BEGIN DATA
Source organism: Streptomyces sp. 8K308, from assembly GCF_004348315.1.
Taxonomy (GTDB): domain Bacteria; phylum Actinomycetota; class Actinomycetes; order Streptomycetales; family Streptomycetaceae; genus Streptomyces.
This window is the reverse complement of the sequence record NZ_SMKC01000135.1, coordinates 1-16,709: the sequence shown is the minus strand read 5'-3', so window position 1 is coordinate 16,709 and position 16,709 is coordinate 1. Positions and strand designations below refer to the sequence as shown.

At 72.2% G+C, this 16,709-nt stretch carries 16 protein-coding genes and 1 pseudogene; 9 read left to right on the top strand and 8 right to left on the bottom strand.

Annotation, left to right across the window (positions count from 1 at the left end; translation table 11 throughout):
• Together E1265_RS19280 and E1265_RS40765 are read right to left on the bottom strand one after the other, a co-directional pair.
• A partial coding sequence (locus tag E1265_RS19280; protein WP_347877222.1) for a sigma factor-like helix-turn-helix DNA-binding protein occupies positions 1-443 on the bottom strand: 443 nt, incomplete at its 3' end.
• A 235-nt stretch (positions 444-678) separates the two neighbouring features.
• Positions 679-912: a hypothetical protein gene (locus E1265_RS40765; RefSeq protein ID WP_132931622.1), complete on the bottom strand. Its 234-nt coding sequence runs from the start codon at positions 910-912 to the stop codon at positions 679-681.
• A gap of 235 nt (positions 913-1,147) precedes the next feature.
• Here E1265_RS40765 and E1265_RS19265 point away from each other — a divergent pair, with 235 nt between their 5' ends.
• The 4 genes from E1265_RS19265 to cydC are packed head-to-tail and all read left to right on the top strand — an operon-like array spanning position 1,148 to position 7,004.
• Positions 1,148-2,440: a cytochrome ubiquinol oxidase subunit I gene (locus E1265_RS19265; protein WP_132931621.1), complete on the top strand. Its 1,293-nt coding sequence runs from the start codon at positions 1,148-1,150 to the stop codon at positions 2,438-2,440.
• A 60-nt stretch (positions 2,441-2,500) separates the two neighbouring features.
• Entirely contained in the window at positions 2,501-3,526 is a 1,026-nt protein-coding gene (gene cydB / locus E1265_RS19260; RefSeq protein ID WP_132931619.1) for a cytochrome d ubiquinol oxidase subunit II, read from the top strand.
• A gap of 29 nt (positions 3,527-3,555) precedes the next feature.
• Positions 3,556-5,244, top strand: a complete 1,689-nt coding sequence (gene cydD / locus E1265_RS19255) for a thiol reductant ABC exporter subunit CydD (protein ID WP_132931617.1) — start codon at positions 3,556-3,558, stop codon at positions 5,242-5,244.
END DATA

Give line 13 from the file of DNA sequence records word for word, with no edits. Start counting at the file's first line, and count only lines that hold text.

• Positions 1,148-2,440: a cytochrome ubiquinol oxidase subunit I gene (locus E1265_RS19265; protein WP_132931621.1), complete on the top strand. Its 1,293-nt coding sequence runs from the start codon at positions 1,148-1,150 to the stop codon at positions 2,438-2,440.